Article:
Metabolism is the set of chemical transformations that take place in living organisms
The highly coordinated cellular activity allows you to:
- obtain chemical energy from the environment (sunlight or degradation of nutrients)
- converting nutrient molecules into monomeric molecules, characteristic of the cell itself
- synthesize polymers (proteins, nucleic acids, lipids, polysaccharides) from monomeric precursors
- Synthesize and degrade the cell's typical biomolecules (lipid membranes, cell messengers, etc.)
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It is an ordered sequence of reactions catalyzed by enzymes.
In a metabolic pathway, a precursor molecule is converted into a product through a series of intermediates (metabolites).
CATABOLISM → degrading phase of metabolism: molecules derived from nutrients are converted into simpler final products, energy is released.
ANABOLISM → phase of biosynthesis of the metabolism: the simplest precursors are converted into biological molecules; it requires energy.
The metabolic pathways can be linear or nonlinear (convergent, divergent, or cyclic).
- In the metabolic pathways converging from different precursors, a single final product is generated
- In the ways diverging from a single precursor, there are different end products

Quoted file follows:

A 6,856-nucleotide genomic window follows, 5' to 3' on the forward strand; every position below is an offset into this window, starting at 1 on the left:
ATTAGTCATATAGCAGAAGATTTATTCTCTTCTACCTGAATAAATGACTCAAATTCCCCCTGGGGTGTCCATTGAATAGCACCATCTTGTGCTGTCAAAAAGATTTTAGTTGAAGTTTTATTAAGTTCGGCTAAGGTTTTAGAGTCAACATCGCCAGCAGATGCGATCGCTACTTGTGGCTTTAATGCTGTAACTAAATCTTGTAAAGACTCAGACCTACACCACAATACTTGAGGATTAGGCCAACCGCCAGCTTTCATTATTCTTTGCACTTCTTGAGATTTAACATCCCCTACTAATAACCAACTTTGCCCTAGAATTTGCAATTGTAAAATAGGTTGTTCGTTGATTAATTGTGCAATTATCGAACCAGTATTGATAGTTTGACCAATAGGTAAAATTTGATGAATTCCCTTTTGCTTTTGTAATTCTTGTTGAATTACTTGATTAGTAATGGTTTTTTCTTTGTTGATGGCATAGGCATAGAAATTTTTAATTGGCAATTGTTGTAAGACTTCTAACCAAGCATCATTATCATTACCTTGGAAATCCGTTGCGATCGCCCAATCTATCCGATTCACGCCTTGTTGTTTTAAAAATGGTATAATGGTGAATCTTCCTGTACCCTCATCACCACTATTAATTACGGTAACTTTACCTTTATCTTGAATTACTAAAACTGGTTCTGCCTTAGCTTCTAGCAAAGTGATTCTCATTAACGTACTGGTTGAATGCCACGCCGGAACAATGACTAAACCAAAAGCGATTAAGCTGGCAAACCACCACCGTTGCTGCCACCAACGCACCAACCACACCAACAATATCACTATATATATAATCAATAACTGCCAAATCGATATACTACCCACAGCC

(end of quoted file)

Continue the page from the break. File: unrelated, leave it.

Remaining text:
- In the cyclic pathways, one of the starting molecules is regenerated, another is converted into the final product
The catabolic pathways oxidize nutrient molecules and produce free energy in the form of:
1. Adenosine triphosphate ( ATP )
2. Electron conveyors in reduced form ( NADH, NADPH, FADH 2 )
4. The anabolic pathways use energy for the synthesis of biological molecules: This occurs due to the transfer potential of the phosphoric group of ATP and the reducing power of NADH, NADPH, and FADH 2.
The control of the metabolic pathways takes place through the coordinated modulation of catabolism and anabolism. The main mechanism consists of the separate regulation of the sequences of catabolic and anabolic reactions (if one way works, the other is blocked and vice versa). In the catabolic and anabolic pathways which share the same starting compounds or end products, at least one stage is catalyzed by different enzymes, which are therefore subject to separate regulation. The anabolic and catabolic pathways that connect the same compounds have different intracellular locations.
The substrate concentration influences the initial velocity (V 0) of an enzymatic reaction, according to the Michaelis-Menten equation.
Often the physiological concentration of the substrate is close to the Km values, so small variations of [S] involve considerable variations in the speed of reaction (first-order reaction).
The enzymes of a certain metabolic pathway work in sequence and most follow the Michaelis-Menten model described.
One or more enzymes (regulatory enzymes) can increase or decrease their catalytic activity in response to certain stimuli. In many metabolic pathways, the first enzyme in the sequence is a regulatory enzyme.
There are two classes of regulatory enzymes:
1. Enzymes regulated by reversible covalent modifications
2. Allosteric enzymes: they bind to molecules, called allosteric modulators or effectors, with the non-covalent and reversible bond.
Allosteric modulators can be inhibitors or activators.
The regulatory enzymes typically are positive, whose substrates also behave as modulators (homotropic).